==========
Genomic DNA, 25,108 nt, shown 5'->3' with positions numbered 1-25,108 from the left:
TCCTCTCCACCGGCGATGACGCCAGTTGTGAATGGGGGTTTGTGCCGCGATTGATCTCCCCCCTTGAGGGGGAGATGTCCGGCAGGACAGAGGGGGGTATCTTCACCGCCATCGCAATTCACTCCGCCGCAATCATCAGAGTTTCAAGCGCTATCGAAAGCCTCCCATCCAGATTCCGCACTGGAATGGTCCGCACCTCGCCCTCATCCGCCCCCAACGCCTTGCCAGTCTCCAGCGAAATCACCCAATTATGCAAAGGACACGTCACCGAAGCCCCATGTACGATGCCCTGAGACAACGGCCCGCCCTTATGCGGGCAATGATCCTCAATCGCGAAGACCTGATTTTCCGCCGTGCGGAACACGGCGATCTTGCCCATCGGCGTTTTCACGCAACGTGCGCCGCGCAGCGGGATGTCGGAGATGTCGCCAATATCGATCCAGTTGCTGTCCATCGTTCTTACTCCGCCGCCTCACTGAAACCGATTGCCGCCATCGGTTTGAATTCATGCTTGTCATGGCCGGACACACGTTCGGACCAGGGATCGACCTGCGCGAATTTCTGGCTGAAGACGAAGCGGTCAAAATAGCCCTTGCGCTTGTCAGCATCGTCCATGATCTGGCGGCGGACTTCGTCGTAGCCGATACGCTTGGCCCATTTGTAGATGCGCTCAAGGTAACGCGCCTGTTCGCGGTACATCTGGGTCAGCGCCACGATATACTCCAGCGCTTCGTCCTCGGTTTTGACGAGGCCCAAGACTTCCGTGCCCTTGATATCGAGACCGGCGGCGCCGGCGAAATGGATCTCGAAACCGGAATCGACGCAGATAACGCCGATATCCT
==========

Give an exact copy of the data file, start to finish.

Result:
Genomic DNA, 25,108 nt, shown 5'->3' with positions numbered 1-25,108 from the left:
TCCTCTCCACCGGCGATGACGCCAGTTGTGAATGGGGGTTTGTGCCGCGATTGATCTCCCCCCTTGAGGGGGAGATGTCCGGCAGGACAGAGGGGGGTATCTTCACCGCCATCGCAATTCACTCCGCCGCAATCATCAGAGTTTCAAGCGCTATCGAAAGCCTCCCATCCAGATTCCGCACTGGAATGGTCCGCACCTCGCCCTCATCCGCCCCCAACGCCTTGCCAGTCTCCAGCGAAATCACCCAATTATGCAAAGGACACGTCACCGAAGCCCCATGTACGATGCCCTGAGACAACGGCCCGCCCTTATGCGGGCAATGATCCTCAATCGCGAAGACCTGATTTTCCGCCGTGCGGAACACGGCGATCTTGCCCATCGGCGTTTTCACGCAACGTGCGCCGCGCAGCGGGATGTCGGAGATGTCGCCAATATCGATCCAGTTGCTGTCCATCGTTCTTACTCCGCCGCCTCACTGAAACCGATTGCCGCCATCGGTTTGAATTCATGCTTGTCATGGCCGGACACACGTTCGGACCAGGGATCGACCTGCGCGAATTTCTGGCTGAAGACGAAGCGGTCAAAATAGCCCTTGCGCTTGTCAGCATCGTCCATGATCTGGCGGCGGACTTCGTCGTAGCCGATACGCTTGGCCCATTTGTAGATGCGCTCAAGGTAACGCGCCTGTTCGCGGTACATCTGGGTCAGCGCCACGATATACTCCAGCGCTTCGTCCTCGGTTTTGACGAGGCCCAAGACTTCCGTGCCCTTGATATCGAGACCGGCGGCGCCGGCGAAATGGATCTCGAAACCGGAATCGACGCAGATAACGCCGATATCCT